Today we were featured on the front page of the business section in Key West’s The Citizen!
As a prime destination wedding locale, Key West has its share of event planners.
But a new company is focusing more on locals’ events and offers its own rental space overlooking Duval Street.
Swankey Events, launched a few months ago by Megan Jones and Kristin Artz, offers planning services for birthday parties, baby showers, corporate dinners, theme parties, rehearsal dinners and weddings.
The company is unique in that it has its own event space perched above Wyland Galleries in the 600 block of Duval.
The space — once a condo — features a furnished indoor area and large outdoor patio.
The company will expand the space once the city of Key West moves out of the space behind it. They plan to knock down the wall and open up the room, providing more space for dancing and a bar for private parties.
Clients have the option to rent the space and bring in their own food and vendors or have Swankey Events take care of all the details.
“It also will serve as a backup space for other outside venues in case it rains,” said Jones, a Florida Gulf Coast University graduate who was born and raised in Key West.
“You always hope for one day starting your own business,” she said about her degree in resort and hospitality management. “It was always a dream, and now it’s actually a reality.”
Artz, her business partner, moved to Key West in 2004 and has been an event planner since 1998, getting her start in the Boston area.
Artz admitted she was actually thinking about getting out of the wedding business when Jones approached her about opening their own company.
“But you can’t get a way from it,” Artz said. “It’s an addiction.”
Jones said the company also is focusing on doing a lot of commitment ceremonies.
“That’s a niche we’re going after that I don’t think anyone largely targets,” she said.
Swankey Events also wants to get involved with community events throughout the year.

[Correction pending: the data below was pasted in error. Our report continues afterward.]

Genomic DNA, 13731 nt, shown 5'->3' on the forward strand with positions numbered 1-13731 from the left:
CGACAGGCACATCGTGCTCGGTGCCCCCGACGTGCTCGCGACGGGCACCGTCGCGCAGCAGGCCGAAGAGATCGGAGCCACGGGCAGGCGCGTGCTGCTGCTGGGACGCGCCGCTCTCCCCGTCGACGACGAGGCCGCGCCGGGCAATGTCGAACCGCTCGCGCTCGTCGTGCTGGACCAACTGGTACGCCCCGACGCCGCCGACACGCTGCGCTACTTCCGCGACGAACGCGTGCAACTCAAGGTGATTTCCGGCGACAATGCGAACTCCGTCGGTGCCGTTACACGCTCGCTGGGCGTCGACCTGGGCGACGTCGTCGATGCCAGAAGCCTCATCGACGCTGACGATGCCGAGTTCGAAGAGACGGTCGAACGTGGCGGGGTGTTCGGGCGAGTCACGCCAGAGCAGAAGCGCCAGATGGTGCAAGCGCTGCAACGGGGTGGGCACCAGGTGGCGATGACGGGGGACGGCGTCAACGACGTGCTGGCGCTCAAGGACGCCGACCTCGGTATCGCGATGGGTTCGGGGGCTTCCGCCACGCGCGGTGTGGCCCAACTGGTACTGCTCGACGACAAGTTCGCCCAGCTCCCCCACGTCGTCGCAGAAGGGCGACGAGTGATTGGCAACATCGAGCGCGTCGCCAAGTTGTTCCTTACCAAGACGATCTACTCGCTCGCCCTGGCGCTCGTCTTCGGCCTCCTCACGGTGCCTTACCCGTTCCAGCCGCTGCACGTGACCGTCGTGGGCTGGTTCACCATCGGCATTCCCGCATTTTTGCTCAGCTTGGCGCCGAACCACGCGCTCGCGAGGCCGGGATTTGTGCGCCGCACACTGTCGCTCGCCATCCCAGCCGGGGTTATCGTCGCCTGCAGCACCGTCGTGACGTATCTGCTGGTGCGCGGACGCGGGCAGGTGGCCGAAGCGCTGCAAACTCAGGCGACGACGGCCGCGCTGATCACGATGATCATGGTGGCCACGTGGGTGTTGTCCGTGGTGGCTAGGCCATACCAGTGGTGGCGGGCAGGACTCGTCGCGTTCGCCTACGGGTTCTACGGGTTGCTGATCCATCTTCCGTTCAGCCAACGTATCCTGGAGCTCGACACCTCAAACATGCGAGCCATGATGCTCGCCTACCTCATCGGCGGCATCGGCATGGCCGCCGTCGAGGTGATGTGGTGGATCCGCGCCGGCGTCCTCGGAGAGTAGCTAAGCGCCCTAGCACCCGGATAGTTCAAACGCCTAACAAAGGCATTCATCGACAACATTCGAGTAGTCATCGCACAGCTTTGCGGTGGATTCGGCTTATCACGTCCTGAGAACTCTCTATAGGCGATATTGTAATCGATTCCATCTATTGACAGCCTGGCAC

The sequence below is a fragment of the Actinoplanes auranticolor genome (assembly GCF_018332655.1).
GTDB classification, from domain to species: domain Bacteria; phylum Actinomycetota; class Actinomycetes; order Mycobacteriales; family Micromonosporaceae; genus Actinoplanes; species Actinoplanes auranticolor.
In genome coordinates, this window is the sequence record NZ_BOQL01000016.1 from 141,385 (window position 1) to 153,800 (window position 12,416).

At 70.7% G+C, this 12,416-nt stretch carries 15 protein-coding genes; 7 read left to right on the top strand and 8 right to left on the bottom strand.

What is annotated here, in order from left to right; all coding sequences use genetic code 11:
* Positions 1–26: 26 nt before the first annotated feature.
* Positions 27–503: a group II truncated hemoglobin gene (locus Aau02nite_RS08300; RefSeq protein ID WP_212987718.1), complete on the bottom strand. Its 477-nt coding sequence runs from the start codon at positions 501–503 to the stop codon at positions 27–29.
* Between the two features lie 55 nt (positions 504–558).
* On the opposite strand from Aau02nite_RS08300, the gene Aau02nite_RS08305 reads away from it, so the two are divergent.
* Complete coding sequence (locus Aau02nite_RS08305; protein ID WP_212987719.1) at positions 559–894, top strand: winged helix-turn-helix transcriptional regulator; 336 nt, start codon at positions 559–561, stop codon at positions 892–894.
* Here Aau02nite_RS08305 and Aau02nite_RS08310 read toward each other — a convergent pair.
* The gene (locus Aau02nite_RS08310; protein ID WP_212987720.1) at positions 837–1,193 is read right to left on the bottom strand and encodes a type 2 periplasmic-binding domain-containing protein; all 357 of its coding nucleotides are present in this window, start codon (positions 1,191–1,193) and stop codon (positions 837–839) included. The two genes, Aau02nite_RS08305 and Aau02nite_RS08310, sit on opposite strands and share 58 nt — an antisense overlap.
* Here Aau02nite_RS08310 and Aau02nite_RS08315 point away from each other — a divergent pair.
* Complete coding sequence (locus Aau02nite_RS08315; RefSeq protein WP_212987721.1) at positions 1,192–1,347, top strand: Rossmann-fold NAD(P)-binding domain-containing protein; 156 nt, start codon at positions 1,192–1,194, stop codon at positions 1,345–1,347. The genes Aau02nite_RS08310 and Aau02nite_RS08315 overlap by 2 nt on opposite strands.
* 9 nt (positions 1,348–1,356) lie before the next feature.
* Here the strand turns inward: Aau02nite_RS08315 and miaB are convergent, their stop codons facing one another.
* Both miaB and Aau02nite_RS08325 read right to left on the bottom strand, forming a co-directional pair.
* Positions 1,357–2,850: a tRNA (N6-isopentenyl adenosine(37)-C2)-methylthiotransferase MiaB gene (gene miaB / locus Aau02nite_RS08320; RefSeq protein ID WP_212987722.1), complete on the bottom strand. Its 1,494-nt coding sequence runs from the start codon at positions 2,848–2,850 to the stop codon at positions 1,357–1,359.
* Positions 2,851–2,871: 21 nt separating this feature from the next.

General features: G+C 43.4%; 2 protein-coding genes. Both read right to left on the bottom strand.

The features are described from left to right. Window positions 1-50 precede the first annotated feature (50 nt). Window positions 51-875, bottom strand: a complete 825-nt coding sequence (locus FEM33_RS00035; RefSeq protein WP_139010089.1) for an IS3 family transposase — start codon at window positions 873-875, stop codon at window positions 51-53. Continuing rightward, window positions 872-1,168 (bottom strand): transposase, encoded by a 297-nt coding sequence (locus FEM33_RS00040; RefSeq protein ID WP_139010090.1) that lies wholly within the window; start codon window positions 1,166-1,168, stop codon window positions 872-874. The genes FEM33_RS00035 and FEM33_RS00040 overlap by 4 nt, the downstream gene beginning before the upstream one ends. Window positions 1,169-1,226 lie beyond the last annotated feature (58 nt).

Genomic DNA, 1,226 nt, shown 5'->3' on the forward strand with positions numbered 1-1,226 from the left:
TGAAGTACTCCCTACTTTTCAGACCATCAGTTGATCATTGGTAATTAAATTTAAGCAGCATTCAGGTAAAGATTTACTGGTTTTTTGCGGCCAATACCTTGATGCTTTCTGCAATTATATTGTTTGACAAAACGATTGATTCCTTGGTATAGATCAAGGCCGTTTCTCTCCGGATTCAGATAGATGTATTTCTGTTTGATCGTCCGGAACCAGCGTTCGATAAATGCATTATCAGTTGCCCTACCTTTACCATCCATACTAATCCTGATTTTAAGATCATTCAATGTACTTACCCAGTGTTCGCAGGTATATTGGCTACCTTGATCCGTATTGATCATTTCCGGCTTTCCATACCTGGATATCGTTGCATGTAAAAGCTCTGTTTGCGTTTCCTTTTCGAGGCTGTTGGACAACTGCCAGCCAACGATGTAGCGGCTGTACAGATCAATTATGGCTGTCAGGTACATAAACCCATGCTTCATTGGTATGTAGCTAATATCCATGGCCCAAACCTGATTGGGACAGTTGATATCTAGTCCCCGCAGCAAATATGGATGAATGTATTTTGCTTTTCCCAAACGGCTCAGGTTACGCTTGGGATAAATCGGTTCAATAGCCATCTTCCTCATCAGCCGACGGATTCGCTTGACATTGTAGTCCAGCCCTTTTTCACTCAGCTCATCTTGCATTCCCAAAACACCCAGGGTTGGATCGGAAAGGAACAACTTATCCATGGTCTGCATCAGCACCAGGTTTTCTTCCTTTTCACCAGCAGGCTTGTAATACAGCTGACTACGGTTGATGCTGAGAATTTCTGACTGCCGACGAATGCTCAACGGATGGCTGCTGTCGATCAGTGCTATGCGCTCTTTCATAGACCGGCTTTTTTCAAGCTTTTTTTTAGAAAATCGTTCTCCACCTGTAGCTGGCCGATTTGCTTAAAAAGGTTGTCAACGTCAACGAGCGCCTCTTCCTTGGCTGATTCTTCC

“We definitely want to do events that bring the community back together and give Key West some of it’s old flair,” Jones said.
The decision to open her own business was a scary one, but she and Artz clicked immediately, she said.
“I think Megan brings a very fresh and young spin to everything,” Artz said. “She’s always online. She knows every new color of the season and every new dress designer.”
“Kristin brings it all together,” Jones said. “She’s kind of like the icing on the cake.”
The women have adeptly learned to deal with many crises.
“There’s really not a problem that can’t be solved,” Artz said.
For example, they had to go to great lengths to get the father of the bride to town for a rehearsal dinner after his plane had to turn back to Miami because of bad weather. They sent a limo to get him, but the limo broke down. A second limo was dispatched, and he finally arrived.
There also was the time that a cruise ship pulled in and decided not to leave as scheduled, blocking the view from the planned ceremony at the Ocean Key Resort & Spa. Jones and Artz scrambled to move the ceremony to the Southernmost Hotel and arranged Conch Tour Trains to transport the guests to the new location.
And of course Mother Nature has played a hand in many last-minute changes.
They also are used to dealing with strange requests, such as the client who wanted an Elvis impersonator for a cocktail party, or the couple who requested a Ferris wheel for their reception.
“We found it, but unfortunately the hotel wouldn’t allow it,” Artz said.
For many months of the year, event planning is a 24/7 job, Artz said. They get e-mails from brides in the middle of the night who want to change their color scheme a week before the wedding or have purchased three wedding dresses and can’t decide which one to wear. They also have to be prepared for phone calls at all hours of the day with clients in California or England.
The hardest part isn’t always the stress of pulling together a great event, Jones said; it’s saying goodbye to clients after working with them for months.
“You spend months and months talking to these clients, sometimes on a daily basis,” Jones said. “And then the big day comes, and when it’s over it’s hard to realize we’re not going to talk to them for awhile.”